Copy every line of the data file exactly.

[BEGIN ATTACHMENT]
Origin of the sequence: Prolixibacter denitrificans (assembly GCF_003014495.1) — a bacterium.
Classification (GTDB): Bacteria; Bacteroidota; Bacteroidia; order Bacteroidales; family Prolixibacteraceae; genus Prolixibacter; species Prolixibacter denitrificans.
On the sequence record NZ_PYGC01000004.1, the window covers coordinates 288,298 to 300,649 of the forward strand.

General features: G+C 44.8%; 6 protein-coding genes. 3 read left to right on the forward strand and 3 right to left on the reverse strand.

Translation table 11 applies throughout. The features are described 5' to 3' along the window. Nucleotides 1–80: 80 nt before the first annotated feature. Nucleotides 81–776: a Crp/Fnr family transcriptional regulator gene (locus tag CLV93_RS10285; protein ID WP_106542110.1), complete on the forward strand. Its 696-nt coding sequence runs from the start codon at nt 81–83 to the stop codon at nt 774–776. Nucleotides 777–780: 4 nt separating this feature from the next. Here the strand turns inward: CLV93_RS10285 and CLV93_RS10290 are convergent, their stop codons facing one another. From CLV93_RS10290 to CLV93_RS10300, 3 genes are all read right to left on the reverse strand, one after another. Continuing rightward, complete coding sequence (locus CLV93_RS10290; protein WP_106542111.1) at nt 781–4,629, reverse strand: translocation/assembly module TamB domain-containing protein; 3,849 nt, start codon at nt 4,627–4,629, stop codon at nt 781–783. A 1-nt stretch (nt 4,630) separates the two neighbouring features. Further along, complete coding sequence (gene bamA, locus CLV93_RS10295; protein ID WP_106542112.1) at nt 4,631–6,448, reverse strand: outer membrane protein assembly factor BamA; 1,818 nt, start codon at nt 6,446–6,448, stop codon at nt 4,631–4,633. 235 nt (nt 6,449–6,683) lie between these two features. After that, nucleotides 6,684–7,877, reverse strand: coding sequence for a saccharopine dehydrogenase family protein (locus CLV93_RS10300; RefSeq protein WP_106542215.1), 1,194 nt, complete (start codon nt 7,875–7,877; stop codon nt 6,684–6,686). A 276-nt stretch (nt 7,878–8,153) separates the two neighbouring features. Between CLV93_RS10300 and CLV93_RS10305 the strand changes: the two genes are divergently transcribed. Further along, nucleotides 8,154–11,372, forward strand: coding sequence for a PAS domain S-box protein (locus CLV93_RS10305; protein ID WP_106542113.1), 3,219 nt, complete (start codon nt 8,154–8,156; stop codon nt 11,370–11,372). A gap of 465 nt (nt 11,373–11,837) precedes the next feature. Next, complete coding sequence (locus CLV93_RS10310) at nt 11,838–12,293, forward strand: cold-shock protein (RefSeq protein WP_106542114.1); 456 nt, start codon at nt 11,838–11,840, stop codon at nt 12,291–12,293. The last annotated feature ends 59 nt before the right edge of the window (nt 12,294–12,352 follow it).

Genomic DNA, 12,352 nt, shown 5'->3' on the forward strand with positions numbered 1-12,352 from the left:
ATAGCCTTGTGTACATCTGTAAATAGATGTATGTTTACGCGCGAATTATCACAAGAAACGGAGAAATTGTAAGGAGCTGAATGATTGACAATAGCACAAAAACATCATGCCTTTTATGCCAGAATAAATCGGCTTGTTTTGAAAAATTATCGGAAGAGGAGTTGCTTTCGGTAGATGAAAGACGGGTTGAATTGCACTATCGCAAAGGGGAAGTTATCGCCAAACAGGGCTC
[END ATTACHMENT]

Origin of the sequence: Prolixibacter denitrificans (assembly GCF_003014495.1) — a bacterium.
Classification (GTDB): Bacteria; Bacteroidota; Bacteroidia; order Bacteroidales; family Prolixibacteraceae; genus Prolixibacter; species Prolixibacter denitrificans.
On the sequence record NZ_PYGC01000004.1, the window covers coordinates 288,298 to 300,649 of the forward strand.

General features: G+C 44.8%; 6 protein-coding genes. 3 read left to right on the forward strand and 3 right to left on the reverse strand.

Translation table 11 applies throughout. The features are described 5' to 3' along the window. Nucleotides 1–80: 80 nt before the first annotated feature. Nucleotides 81–776: a Crp/Fnr family transcriptional regulator gene (locus tag CLV93_RS10285; protein ID WP_106542110.1), complete on the forward strand. Its 696-nt coding sequence runs from the start codon at nt 81–83 to the stop codon at nt 774–776. Nucleotides 777–780: 4 nt separating this feature from the next. Here the strand turns inward: CLV93_RS10285 and CLV93_RS10290 are convergent, their stop codons facing one another. From CLV93_RS10290 to CLV93_RS10300, 3 genes are all read right to left on the reverse strand, one after another. Continuing rightward, complete coding sequence (locus CLV93_RS10290; protein WP_106542111.1) at nt 781–4,629, reverse strand: translocation/assembly module TamB domain-containing protein; 3,849 nt, start codon at nt 4,627–4,629, stop codon at nt 781–783. A 1-nt stretch (nt 4,630) separates the two neighbouring features. Further along, complete coding sequence (gene bamA, locus CLV93_RS10295; protein ID WP_106542112.1) at nt 4,631–6,448, reverse strand: outer membrane protein assembly factor BamA; 1,818 nt, start codon at nt 6,446–6,448, stop codon at nt 4,631–4,633. 235 nt (nt 6,449–6,683) lie between these two features. After that, nucleotides 6,684–7,877, reverse strand: coding sequence for a saccharopine dehydrogenase family protein (locus CLV93_RS10300; RefSeq protein WP_106542215.1), 1,194 nt, complete (start codon nt 7,875–7,877; stop codon nt 6,684–6,686). A 276-nt stretch (nt 7,878–8,153) separates the two neighbouring features. Between CLV93_RS10300 and CLV93_RS10305 the strand changes: the two genes are divergently transcribed. Further along, nucleotides 8,154–11,372, forward strand: coding sequence for a PAS domain S-box protein (locus CLV93_RS10305; protein ID WP_106542113.1), 3,219 nt, complete (start codon nt 8,154–8,156; stop codon nt 11,370–11,372). A gap of 465 nt (nt 11,373–11,837) precedes the next feature. Next, complete coding sequence (locus CLV93_RS10310) at nt 11,838–12,293, forward strand: cold-shock protein (RefSeq protein WP_106542114.1); 456 nt, start codon at nt 11,838–11,840, stop codon at nt 12,291–12,293. The last annotated feature ends 59 nt before the right edge of the window (nt 12,294–12,352 follow it).

Genomic DNA, 12,352 nt, shown 5'->3' on the forward strand with positions numbered 1-12,352 from the left:
ATAGCCTTGTGTACATCTGTAAATAGATGTATGTTTACGCGCGAATTATCACAAGAAACGGAGAAATTGTAAGGAGCTGAATGATTGACAATAGCACAAAAACATCATGCCTTTTATGCCAGAATAAATCGGCTTGTTTTGAAAAATTATCGGAAGAGGAGTTGCTTTCGGTAGATGAAAGACGGGTTGAATTGCACTATCGCAAAGGGGAAGTTATCGCCAAACAGGGCTC